Last week, archaeologists in Kent, England, discovered the body of a girl believed to have been brutally murdered by Roman soldiers during their second invasion of Britain, which began under the emperor Claudius in 46 A.D. They made the tragic find on a site where Roman soldiers may have camped during their campaign, burying unwanted items there before moving on.
Archaeologists excavating near a former Roman settlement in the English county of Kent made a startling discovery last week: Lying in a shallow trench amid ancient military gear thought to be left behind during the first-century Claudian invasion was the skeleton of a young woman between 16 and 20 who died under violent circumstances.
Fragments of pottery date the grave to about 50 A.D., four years after Claudius began his conquest of the British Isles, and suggest that the victim belonged to the area’s indigenous population, said Paul Wilkinson, leader of the dig and director of the Kent Archaeological Field School (KAFS).
Last summer, Wilkinson and KAFS trainees made a number of significant finds at the same site, which once bordered a Roman town built in the first century along Watling Street—a Roman road that once extended across England and Wales—and is now part of Syndale Park in the town of Faversham. They uncovered Roman military ditches containing late Iron Age pottery as well as Roman ceramics and horse harnesses from the mid-first century A.D. Based on this evidence, the team hypothesized that Roman soldiers busy sacking Britannia under orders from Claudius had discarded these items after capturing the surrounding area and before heading to their next target.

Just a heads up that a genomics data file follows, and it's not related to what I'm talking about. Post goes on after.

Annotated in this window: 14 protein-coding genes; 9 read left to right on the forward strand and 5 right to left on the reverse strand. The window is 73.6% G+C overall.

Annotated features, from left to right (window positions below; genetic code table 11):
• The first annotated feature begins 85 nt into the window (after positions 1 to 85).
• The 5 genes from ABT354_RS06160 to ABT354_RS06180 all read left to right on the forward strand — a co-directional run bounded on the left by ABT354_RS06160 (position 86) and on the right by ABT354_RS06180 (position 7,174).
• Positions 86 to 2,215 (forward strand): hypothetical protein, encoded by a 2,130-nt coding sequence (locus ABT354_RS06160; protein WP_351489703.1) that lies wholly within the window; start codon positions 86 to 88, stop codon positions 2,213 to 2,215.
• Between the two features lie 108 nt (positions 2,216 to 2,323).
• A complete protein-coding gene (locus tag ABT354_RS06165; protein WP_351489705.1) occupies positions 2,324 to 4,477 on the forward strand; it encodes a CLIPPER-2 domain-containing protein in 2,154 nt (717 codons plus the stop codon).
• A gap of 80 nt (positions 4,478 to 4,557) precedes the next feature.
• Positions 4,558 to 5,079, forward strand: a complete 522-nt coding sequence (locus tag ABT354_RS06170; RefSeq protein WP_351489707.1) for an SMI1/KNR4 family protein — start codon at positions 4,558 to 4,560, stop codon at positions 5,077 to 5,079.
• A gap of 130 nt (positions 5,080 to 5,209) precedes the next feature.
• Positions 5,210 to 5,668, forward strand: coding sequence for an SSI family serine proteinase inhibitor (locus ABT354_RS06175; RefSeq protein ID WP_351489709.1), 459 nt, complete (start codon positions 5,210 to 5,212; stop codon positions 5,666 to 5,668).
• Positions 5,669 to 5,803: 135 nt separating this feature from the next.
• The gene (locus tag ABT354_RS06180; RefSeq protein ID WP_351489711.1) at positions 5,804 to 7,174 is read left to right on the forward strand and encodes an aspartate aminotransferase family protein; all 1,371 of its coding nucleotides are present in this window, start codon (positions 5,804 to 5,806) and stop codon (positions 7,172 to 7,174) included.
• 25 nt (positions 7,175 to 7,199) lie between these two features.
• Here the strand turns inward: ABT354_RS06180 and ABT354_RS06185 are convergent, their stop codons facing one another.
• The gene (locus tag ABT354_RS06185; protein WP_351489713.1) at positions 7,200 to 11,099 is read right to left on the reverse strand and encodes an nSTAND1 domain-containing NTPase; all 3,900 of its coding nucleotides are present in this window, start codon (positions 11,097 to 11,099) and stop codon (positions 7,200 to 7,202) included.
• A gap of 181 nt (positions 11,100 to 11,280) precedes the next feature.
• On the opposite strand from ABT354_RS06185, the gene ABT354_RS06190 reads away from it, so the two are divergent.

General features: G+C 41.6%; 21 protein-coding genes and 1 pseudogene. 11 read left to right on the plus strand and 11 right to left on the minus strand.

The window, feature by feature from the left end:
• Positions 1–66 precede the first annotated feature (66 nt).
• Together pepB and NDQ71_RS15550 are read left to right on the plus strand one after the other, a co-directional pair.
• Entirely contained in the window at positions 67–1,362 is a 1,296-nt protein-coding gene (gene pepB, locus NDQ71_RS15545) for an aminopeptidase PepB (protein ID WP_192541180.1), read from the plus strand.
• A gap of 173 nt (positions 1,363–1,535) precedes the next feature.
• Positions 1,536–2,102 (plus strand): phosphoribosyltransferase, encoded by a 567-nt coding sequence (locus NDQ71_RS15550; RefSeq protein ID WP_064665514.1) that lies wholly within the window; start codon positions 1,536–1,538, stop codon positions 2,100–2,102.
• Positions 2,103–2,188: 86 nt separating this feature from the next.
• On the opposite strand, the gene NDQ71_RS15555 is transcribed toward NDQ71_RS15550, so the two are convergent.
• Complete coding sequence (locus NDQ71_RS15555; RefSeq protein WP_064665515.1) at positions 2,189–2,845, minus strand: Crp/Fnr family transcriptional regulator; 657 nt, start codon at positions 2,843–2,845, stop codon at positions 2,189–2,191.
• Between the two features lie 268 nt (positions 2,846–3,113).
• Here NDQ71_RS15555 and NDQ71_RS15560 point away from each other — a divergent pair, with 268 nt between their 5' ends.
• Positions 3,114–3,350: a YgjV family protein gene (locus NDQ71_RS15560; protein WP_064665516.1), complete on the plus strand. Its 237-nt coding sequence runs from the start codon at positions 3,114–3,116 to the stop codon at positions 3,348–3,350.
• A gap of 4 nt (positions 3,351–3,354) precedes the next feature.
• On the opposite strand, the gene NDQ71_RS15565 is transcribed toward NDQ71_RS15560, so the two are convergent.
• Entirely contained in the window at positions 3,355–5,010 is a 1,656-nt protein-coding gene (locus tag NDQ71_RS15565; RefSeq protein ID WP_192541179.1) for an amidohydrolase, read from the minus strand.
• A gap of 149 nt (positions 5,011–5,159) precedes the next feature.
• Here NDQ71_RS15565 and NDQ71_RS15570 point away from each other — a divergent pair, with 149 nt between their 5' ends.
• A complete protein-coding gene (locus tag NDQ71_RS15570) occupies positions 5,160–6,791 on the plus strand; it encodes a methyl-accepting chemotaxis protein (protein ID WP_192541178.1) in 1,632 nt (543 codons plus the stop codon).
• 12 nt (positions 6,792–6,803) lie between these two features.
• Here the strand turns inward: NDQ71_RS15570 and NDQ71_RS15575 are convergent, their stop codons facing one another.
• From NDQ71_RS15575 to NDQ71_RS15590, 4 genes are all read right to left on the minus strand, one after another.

“It seems that when the army moved on they dug pits and buried their broken equipment,” Wilkinson explained.
Returning to the site on April 22 for additional work that is still ongoing, Wilkinson and another group of trainees stumbled upon something else that the Romans might have considered equally dispensable. “The body of a young girl with a dramatic wound to the back of her head was literally dumped in and just actually buried and covered over,” Wilkinson said.
In good health at the time of her death, the woman was probably felled by a Roman sword while in a kneeling position, he conjectured, adding, “This poor girl was obviously of use to them while they were camped there, but her usefulness ran out when they moved on and they killed her.”
While ancient Roman texts describe how invading armies plundered British towns and slaughtered their inhabitants, little evidence has been found of such widespread carnage. One of the most noteworthy examples is the famous British archaeologist Mortimer Wheeler’s discovery in the 1930s of a mass grave at Maiden Castle in which people had been buried after suffering violent deaths. The placement of the young girl’s corpse and the ostensible circumstances of her death provide insight into how the Roman invaders may have treated indigenous Britons, challenging one classic theory that Britain prospered and advanced under foreign rule.
Two years ago, Wilkinson and a team of archaeologists unearthed another young female victim—a teenager who had been decapitated, possibly because she was accused of witchcraft—near a church in Rochester, Kent. She was given a funeral service and proper burial some 700 years after her death. The remains of the Faversham girl will be reburied at the site where she was found.
“In this small evaluation trench on the corner of a potential marching camp we come across a little cameo of tragedy, really,” Wilkinson said, reflecting on his most recent discovery.